215. Matt 2:9. . . . and behold the star which they had seen in the East went before them until it came and stood over where the child was. Literal sense. The” star” was a luminous object in the atmosphere, and it came close above the house in which the divine child was (Ambrose in the Catena, p. 74). Allegorical sense. The star of the Magi, the star of Bethlehem, is a figure of Jesus, who arose out of Jacob through the Blessed Virgin Mary. Jesus says: I am the root and stock of David, the bright and morning star (Rev 22:16). And it also represents the Virgin Mary, who is the Star of the Sea (St. Bernard of Clairvaux). The star leads the way to Jesus and to salvation, and the way is Jesus (cf. Ambrose, ibid.). “. . . and nations that knew you not shall run to you” (Isa 55:5). The star is a figure of the light of grace in Jesus, and the house is a figure of the Church, while Herod is a figure of the Devil. Whoever turns to the Devil loses the light of grace, but, when he turns away from the Devil, he regains this light leading to Jesus in the Church (cf. Remigius in the Catena, p. 75). Tropologically, the star of the Magi prefigures the light of faith and divine inspiration leading those who are sincerely searching for Jesus to a knowledge of the truth and to higher levels of goodness and holiness. Anagogically, the star represents the destiny of those who lead others to truth and holiness: But they that are wise shall shine like the brightness of the firmament, and they that instruct many to justice like stars for ever and ever (Dan 12:3). “He who has a taste for the things that are above . . . is in a sense a heavenly light. And while he preserves the brightness of a holy life, he shows to many the way to the Lord like a star” (Leo the Great, Sermon 3 “On the Epiphany,” quoted in Cornelius, p. 77A).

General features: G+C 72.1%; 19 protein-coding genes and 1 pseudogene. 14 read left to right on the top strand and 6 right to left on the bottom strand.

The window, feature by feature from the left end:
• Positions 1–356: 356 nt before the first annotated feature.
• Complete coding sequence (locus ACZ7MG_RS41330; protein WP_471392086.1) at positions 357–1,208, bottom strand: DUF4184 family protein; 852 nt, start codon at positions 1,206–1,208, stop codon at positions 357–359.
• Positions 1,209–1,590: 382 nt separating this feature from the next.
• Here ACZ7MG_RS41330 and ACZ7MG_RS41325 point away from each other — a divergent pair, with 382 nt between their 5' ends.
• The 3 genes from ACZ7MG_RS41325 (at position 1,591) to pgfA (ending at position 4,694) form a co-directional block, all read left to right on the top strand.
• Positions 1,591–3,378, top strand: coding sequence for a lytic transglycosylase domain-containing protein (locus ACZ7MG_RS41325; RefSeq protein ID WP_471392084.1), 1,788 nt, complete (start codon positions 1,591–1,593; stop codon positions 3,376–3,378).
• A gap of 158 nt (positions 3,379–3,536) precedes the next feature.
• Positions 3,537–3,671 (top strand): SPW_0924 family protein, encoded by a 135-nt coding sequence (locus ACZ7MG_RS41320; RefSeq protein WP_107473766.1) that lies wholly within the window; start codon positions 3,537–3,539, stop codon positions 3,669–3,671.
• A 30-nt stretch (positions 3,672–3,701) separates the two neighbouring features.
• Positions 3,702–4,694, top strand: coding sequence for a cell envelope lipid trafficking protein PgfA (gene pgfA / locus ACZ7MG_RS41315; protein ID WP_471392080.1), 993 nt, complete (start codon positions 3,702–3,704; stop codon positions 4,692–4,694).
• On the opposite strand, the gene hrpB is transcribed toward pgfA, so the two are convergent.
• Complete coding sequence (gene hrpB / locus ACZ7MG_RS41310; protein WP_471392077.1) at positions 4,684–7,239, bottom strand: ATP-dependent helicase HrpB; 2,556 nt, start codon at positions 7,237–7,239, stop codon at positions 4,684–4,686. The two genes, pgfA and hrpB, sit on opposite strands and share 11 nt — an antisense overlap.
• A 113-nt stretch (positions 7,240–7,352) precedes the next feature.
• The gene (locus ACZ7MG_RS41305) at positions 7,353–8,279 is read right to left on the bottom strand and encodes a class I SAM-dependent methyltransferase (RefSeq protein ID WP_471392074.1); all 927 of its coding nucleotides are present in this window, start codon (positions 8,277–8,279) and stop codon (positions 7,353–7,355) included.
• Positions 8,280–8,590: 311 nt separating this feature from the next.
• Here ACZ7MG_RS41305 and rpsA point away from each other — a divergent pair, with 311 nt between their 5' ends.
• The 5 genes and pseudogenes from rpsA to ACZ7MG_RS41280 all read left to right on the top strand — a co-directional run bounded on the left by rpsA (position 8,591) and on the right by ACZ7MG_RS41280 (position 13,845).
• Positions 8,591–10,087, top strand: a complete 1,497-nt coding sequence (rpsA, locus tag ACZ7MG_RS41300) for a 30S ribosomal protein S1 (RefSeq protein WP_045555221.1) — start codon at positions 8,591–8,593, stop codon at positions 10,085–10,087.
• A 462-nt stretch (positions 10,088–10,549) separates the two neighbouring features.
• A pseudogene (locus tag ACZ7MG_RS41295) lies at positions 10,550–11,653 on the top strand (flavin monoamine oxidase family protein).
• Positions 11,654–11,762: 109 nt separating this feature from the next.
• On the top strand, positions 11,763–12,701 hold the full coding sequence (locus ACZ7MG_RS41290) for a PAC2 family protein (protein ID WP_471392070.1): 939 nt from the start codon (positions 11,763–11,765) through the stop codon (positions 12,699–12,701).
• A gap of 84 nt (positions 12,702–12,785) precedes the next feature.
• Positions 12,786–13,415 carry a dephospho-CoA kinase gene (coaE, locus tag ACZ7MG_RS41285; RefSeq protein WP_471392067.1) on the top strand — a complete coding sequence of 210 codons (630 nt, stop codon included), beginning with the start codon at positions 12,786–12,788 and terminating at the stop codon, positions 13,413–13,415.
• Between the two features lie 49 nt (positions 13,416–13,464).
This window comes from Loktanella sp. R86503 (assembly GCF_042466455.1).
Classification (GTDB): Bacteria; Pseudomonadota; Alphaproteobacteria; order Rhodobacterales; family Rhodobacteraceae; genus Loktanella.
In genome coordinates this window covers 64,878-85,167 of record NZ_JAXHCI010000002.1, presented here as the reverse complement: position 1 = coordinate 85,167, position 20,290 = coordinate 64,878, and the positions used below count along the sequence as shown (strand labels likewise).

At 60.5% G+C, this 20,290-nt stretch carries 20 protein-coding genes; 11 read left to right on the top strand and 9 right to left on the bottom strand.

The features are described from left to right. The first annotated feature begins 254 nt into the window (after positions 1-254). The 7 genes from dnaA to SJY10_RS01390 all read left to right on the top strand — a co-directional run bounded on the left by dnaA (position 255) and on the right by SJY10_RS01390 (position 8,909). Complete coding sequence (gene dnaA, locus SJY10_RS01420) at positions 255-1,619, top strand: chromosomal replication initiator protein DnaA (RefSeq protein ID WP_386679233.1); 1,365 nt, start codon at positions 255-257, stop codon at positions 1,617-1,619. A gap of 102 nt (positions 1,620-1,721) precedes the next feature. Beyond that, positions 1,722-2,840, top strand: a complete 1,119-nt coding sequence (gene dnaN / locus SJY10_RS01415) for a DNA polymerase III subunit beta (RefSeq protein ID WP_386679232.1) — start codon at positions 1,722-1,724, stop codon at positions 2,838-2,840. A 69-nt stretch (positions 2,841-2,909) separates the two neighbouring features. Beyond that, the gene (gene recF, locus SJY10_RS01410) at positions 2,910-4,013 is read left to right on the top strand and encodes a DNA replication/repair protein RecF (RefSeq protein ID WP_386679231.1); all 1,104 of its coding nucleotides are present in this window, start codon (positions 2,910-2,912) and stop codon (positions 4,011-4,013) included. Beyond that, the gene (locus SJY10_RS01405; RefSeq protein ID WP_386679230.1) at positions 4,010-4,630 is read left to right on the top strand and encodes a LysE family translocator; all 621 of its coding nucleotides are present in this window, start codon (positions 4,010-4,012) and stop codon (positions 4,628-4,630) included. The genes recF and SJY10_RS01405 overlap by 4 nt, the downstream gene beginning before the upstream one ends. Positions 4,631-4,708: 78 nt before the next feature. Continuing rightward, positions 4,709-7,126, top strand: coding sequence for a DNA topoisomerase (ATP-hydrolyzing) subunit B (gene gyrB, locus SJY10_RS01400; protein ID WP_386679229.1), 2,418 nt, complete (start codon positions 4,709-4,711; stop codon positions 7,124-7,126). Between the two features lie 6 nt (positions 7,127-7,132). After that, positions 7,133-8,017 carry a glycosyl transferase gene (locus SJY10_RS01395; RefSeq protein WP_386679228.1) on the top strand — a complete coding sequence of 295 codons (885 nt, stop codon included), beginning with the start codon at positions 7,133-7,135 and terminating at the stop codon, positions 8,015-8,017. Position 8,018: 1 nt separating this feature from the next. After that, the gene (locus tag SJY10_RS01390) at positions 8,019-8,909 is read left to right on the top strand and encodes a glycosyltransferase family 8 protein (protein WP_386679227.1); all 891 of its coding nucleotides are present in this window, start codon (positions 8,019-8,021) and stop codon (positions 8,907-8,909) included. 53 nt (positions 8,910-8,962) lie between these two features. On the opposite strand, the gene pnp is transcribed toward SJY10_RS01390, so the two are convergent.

216. Matt 2:11. and entering into the house they found the child with Mary his mother, and falling down they adored him. Literal sense. While seeing the child, they acknowledged Him as God (Pseudo-Chrysostom in the Catena, p. 76). Tropological sense. Those who truly find Jesus find Him in the house which is the true Church of Christ and always with Mary his mother. Those who truly adore Jesus also give special veneration to Mary his mother and the Mother of the Church. . . . and opening their treasures, they offered him gifts: gold and frankincense and myrrh. Prophetic sense. Isa 60:6: A multitude of camels shall cover you, the dromedaries of Midian and Ephah: all they from Sheba shall come, bringing gold and frankincense, and proclaiming praise to the Lord. Allegorically. They brought gold as to a king (cf. Jer 23:5), frankincense as a sacrifice to God, and myrrh as for the embalming of a dead person (Gregory the Great in the Catena, p. 76). They brought myrrh as to one who was to die for the sins of all (Augustine, ibid.). While the Magi may not have understood the mystical significance of the gifts they brought, the same grace that moved them to give the gifts brought about their mystical meaning as well (Chrysostom, ibid.). The three gifts represent Jesus, who offered on the Cross the gold of his love for God the Father and for his fellow men, the incense of his submission to the Father, and the myrrh of his suffering and death (Cornelius, p. 81B). Tropologically, the three gifts represent in the devout believer the gold of an increase of wisdom and charity, the incense of prayer, and the myrrh of a mortified and uncorrupted life (Gregory the Great, Homily 10, in Cornelius, p. 80B). Again, the three gifts can represent the three principal kinds of good works: the gold represents the voluntary giving away of money and goods to the poor; the incense represents the prayer of those detached from the spirit of this world; and the myrrh represents the mortification of fasting and abstinence (Cornelius, p. 82A). Anagogically, the gold represents the price given by Jesus for our redemption from the power of the Devil; the incense signifies the large-scale ending of Devil-worship on earth; and the myrrh suggests the restoration of our bodies in the final resurrection (Maximus, Homily 3 “On the Epiphany,” cited in Cornelius, p. 82A). Again, the opening of their treasures may typify the profession from the hearts of believers of their faith in the Three Divine Persons of the Most Holy Trinity, or, for the verbal allegory, it may represent the three spiritual senses of Sacred Scripture (compare and contrast Anselm in the Catena, p. 77).